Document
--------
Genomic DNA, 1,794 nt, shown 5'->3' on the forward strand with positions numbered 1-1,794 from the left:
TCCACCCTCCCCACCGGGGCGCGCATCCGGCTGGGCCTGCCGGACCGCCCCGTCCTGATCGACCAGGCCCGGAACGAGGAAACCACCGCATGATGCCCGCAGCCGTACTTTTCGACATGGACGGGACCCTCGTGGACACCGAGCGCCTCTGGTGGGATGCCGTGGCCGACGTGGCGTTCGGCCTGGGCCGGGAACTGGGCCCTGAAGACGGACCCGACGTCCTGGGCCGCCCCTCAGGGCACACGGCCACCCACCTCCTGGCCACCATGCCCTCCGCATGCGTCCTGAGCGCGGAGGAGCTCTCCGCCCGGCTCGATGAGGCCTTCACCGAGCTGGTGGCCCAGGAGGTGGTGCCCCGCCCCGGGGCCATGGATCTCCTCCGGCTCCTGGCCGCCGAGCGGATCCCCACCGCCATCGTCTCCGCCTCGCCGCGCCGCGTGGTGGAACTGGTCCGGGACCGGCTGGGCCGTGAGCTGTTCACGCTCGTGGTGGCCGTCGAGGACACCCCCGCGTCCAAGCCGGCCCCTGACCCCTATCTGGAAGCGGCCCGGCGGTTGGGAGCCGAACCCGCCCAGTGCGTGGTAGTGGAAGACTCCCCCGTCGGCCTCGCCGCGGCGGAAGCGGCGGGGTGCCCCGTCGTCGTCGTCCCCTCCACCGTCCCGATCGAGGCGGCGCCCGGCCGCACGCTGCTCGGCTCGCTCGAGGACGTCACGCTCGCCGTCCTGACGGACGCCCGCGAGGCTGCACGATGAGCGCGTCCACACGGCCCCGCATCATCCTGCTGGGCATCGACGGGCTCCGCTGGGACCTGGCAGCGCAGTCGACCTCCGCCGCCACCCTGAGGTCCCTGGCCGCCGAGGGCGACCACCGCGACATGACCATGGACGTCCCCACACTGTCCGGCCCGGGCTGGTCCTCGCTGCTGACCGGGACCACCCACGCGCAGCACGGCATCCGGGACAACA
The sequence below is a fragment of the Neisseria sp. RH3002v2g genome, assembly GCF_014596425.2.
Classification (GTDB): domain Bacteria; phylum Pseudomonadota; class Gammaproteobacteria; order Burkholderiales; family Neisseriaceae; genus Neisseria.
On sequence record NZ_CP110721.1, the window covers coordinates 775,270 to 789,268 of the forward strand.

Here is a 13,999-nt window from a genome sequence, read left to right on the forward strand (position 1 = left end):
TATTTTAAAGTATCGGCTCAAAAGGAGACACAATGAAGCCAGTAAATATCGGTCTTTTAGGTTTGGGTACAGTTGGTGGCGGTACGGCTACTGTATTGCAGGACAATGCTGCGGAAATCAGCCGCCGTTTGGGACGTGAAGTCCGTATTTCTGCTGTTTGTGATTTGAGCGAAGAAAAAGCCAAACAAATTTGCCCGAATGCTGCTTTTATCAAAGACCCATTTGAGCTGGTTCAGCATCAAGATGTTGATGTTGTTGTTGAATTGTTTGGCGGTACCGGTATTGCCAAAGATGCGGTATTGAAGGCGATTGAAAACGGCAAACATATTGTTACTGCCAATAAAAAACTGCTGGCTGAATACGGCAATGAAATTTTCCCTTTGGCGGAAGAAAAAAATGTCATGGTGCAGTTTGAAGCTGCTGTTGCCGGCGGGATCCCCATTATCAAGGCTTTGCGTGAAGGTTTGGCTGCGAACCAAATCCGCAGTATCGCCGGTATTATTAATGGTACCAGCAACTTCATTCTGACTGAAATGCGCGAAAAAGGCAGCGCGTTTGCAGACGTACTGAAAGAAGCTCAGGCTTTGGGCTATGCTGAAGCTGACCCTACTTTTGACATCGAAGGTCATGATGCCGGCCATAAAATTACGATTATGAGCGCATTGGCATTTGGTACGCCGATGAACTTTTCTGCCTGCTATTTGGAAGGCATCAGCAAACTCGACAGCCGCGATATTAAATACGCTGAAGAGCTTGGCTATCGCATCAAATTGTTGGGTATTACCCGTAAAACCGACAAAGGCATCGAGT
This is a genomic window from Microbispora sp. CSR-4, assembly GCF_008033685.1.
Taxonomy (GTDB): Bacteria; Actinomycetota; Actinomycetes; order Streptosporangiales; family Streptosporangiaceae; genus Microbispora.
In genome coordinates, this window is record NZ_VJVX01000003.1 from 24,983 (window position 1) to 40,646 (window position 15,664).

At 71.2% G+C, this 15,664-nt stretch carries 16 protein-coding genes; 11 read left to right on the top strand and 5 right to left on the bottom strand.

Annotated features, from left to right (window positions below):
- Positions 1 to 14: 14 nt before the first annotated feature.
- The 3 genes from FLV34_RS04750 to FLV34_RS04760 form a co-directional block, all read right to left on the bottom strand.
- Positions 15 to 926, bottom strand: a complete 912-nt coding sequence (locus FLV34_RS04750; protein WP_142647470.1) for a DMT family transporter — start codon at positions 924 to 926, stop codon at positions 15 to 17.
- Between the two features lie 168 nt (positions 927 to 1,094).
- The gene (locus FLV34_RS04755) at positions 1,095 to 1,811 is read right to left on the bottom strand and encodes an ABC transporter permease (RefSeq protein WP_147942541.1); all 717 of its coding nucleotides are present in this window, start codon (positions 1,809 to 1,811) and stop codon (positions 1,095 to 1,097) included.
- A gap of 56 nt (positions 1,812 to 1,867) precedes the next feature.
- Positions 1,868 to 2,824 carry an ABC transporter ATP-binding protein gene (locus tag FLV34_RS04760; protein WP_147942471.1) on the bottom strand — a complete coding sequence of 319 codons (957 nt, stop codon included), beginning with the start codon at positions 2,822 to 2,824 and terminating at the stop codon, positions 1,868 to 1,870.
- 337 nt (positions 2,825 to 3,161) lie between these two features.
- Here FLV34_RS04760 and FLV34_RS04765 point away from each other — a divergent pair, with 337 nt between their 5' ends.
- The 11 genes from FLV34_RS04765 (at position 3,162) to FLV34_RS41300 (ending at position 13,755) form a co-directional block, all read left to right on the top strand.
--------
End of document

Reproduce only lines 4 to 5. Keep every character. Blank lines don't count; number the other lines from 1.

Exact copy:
Classification (GTDB): domain Bacteria; phylum Pseudomonadota; class Gammaproteobacteria; order Burkholderiales; family Neisseriaceae; genus Neisseria.
On sequence record NZ_CP110721.1, the window covers coordinates 775,270 to 789,268 of the forward strand.